Keyes: Absolutely. As I mentioned earlier, Dominion is an outgrowth of a chapter I wrote in Godzilla: King of the Monsters. I was allowed to add a fair amount of content to that book that wasn’t in the movie, but that meant working very closely with Legendary’s mythology team as well as running most of it past the people at Toho.  By the end of that process, I had a fairly good feel for what would and wouldn’t work in the context of the Monsterverse.  Or at least a head-start on it.

Drew, do you feel that your previous work on Godzilla: Aftershock had a positive impact on your creative process during the production of Dominion?

Johnson: Absolutely. Illustrating Godzilla: Aftershock, I had to see from Godzilla’s point of view, as well as from the points of view of the humans who’d made careers of observing him. This was not as full a view inside of Godzilla’s nature and his world as readers will get in Godzilla: Dominion, but in Aftershock, we’re shown an even more heroic and self-sacrificing view of Godzilla. His sense of duty and his instincts to protect his Kingdom are on full display. By the end of the story, Godzilla has lost a significant part of his own body in defending the world from Gin-Shin Mushi. Again, at the end, he is battle weary, and injured as he makes his way home to his well-earned rest. Alone, he bears the scars of a necessary battle. There’s a kind of noble alienation there that reminds me of many other iconic heroes.



Art from Godzilla: Dominion by Drew Edward Johnson. Courtesy: Legendary Comics

 Greg, how would you say that your background in anthropology has influenced your work?

Keyes: I think you can see threads in all of my work that come from that background. My focus was on the anthropology of belief, myth, and legend. These elements are fundamental to fantasy, and I feel that having a solid grounding in mythologies beyond the usual European ones – Greek, Norse, Irish, etc. allows me to do something a little different.  It was particularly good preparation for Dominion, which moves between the intimate and the mythic, and happens on a world stage.

You’ve both previously worked within the Monsterverse and specifically with Godzilla, how do you feel that your contributions have helped to flesh out the monsterverse?

Keyes: I don’t know, I haven’t thought about it that way. Working with Legendary, I’m not the primary creator.  The Titans I used, for instance, had already been dreamed up by the mythology team.  I got to realize them on paper, and to some extent shaped how they were presented. Likewise I wrote original content for both novelizations, all of which was pretty thoroughly vetted. It’s difficult to separate my contributions from those of everyone else involved.

Johnson: I think that each Monsterverse project unveils a bit more of the bigger picture of the universe that’s being constructed. For my part, I’ve designed and helped bring to life some new members of the MONARCH team, as well as Ginshin-Mushi, the Great Dragon Beetle, in Aftershock. In Dominion, I designed Amhuluk and Na Kika, and made modifications to Scylla, Behemoth, and Tiamat. I got to help show readers an up-close and personal view of Godzilla’s Kingdom.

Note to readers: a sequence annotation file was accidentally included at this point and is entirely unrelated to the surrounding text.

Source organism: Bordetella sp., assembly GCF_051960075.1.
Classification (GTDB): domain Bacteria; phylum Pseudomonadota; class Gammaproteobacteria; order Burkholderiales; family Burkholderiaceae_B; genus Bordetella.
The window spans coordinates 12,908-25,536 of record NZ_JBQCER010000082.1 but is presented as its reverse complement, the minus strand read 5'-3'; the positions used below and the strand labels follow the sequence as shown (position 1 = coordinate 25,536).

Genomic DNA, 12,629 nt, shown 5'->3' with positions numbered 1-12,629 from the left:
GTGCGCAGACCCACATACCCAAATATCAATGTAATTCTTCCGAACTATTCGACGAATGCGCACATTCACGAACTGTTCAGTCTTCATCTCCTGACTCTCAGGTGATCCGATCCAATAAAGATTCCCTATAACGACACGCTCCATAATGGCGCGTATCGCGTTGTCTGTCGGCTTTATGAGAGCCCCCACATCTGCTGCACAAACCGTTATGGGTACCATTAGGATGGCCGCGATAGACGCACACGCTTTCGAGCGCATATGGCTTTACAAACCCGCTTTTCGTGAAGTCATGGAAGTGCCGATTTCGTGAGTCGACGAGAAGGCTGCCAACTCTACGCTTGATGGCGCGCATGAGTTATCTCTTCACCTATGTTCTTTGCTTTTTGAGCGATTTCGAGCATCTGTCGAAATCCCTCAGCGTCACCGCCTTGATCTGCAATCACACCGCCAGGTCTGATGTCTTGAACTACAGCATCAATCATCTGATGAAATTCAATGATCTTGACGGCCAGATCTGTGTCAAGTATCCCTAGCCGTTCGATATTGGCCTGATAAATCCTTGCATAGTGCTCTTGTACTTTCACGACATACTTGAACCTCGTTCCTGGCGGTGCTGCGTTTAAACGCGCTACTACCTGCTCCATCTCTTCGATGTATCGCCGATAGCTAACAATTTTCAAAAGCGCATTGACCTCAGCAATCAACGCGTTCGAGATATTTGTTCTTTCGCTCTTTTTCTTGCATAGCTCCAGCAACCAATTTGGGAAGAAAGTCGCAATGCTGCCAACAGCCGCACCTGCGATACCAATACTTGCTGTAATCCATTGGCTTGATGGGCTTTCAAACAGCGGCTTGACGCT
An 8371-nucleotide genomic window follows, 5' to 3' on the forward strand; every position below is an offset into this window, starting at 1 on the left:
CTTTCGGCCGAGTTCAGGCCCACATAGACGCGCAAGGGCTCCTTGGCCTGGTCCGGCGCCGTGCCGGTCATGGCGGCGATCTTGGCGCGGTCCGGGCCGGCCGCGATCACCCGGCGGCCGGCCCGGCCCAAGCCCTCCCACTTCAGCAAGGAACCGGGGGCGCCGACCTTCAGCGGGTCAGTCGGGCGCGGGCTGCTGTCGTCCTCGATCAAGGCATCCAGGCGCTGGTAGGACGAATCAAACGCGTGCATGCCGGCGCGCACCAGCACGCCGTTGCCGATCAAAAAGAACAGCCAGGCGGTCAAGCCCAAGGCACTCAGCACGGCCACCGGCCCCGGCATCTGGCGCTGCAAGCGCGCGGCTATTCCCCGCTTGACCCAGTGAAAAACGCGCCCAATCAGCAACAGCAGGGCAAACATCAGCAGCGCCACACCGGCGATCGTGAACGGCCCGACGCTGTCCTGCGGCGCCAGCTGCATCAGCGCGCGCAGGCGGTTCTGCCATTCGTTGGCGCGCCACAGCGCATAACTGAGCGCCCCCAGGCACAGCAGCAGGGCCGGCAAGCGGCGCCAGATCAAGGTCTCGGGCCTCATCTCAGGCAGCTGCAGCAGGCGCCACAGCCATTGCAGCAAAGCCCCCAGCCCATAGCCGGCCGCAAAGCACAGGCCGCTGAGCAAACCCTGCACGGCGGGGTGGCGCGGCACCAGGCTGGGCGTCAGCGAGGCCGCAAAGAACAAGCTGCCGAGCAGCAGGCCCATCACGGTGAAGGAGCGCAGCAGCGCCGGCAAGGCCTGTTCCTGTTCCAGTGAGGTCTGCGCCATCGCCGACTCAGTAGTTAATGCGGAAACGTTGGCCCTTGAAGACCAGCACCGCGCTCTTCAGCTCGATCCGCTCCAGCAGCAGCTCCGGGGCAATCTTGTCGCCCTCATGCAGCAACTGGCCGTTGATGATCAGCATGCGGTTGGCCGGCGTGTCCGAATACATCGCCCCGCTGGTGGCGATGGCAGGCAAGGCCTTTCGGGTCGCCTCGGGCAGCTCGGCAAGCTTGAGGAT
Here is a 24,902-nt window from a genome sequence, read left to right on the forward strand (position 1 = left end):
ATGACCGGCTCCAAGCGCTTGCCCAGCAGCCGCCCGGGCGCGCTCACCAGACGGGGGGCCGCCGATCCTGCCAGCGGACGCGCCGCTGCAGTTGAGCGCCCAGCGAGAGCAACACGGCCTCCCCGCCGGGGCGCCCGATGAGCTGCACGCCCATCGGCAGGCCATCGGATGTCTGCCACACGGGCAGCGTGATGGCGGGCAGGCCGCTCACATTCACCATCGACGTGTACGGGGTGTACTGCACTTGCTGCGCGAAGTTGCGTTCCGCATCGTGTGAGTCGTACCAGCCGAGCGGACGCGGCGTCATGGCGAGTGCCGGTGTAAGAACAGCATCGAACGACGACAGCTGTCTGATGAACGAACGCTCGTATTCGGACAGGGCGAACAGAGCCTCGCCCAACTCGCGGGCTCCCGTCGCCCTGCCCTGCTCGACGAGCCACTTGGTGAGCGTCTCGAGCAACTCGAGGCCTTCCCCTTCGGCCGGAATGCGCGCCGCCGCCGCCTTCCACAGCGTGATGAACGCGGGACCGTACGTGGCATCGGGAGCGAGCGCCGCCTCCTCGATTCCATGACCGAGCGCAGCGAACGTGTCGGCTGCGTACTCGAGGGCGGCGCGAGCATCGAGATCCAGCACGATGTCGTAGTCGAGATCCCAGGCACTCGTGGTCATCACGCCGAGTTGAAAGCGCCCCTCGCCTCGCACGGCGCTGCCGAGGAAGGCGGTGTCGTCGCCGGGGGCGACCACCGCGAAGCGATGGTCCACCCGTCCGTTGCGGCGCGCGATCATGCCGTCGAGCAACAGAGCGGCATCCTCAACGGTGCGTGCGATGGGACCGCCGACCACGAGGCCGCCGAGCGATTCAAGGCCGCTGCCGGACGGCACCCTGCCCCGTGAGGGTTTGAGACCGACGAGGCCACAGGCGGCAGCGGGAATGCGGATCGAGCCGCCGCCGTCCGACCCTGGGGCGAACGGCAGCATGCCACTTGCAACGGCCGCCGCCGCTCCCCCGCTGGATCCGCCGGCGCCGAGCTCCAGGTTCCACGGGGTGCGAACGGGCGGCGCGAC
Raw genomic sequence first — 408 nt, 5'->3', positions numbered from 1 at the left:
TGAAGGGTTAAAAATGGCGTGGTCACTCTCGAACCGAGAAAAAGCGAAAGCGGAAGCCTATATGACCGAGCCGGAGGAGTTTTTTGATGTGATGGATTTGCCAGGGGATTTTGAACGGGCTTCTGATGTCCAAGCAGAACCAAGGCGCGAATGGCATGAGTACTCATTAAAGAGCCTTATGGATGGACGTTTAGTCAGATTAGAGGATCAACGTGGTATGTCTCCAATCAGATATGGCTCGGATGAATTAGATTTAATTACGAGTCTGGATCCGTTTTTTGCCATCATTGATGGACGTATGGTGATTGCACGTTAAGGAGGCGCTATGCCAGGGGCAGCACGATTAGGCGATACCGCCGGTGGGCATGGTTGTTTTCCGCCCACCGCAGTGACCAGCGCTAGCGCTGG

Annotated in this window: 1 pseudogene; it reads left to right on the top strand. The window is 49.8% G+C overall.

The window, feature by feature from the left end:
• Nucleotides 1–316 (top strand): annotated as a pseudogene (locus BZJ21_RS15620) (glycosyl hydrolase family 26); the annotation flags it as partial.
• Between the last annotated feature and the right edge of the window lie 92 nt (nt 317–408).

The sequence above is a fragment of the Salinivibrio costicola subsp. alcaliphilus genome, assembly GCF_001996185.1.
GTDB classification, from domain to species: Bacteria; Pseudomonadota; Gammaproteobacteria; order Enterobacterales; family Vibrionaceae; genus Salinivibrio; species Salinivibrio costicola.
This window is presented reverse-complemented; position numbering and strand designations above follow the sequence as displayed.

How did Covid-19 impact the process of creating Godzilla: Dominion?

Keyes: I finished the major writing of Dominion before the pandemic kicked in, but the delay of the release of Godzilla vs. Kong gave us all many more months to edit and perfect the final product. We were able to take our time with it.

Johnson: Well, my studiomates and I had to close our Garage Art Studios office, which was really sad for us, and I found myself working exclusively at home, now with my wife and kids at work and school around me.

The adjustment was tough on us all, and often, work was slower than I would have liked, but fortunately, our deadline wasn’t pressing hard. COVID had necessitated the delay of the release of Godzilla vs. Kong, and the wonderful folks at Legendary kept me working steadily, with much kindness and encouragement. Ultimately, I feel lucky for the extra time I was allowed for doing the best work I could do on Dominion. Plus, it’s been fun to be able to show my kids the evolution of an entire Godzilla graphic novel in real time.

Drew, how do you approach drawing a non-humanoid character like Godzilla in terms of making them relatable to readers?

Johnson: Like humanoid characters, it’s all in the acting. Especially in Dominion, where there is no human narrative to explain the Titans’ actions or motivations. Expression and body language in the Titans is everything.

For Godzilla, I thought of him almost like a Superman archetype—a lone protector of people and planet from threats as powerful or more powerful than himself. Godzilla is plugged into the planet and has a built-in understanding of its inhabitants. He’s the King, though, guarding a Kingdom, and unlike a Superman type, he won’t allow his subjects to get in the way of his larger duties.

I try to convey Godzilla’s sensitivity to the world around him as much as possible. I hope to create a sense of Godzilla’s instinctual awareness of his place in the world as he passes through it. Other Titans in the story are not nearly as aware of the world around them as Godzilla, and that’s the source of much of their threat. These other Titans want what they want, and that’s the extent of their necessary visual acting. My hope is that the readers of Dominion can see in my illustrations, the self-awareness and the nobility that separates Godzilla from the other Titans, and the advantages those attributes give him.

Godzilla: Dominion is available now, in both physical and digital formats.

Reagan Anick

Reagan Anick

Reagan is an aspiring eldritch horror who can often be found screeching into the void. She goes by rhymeswpicard on twitter.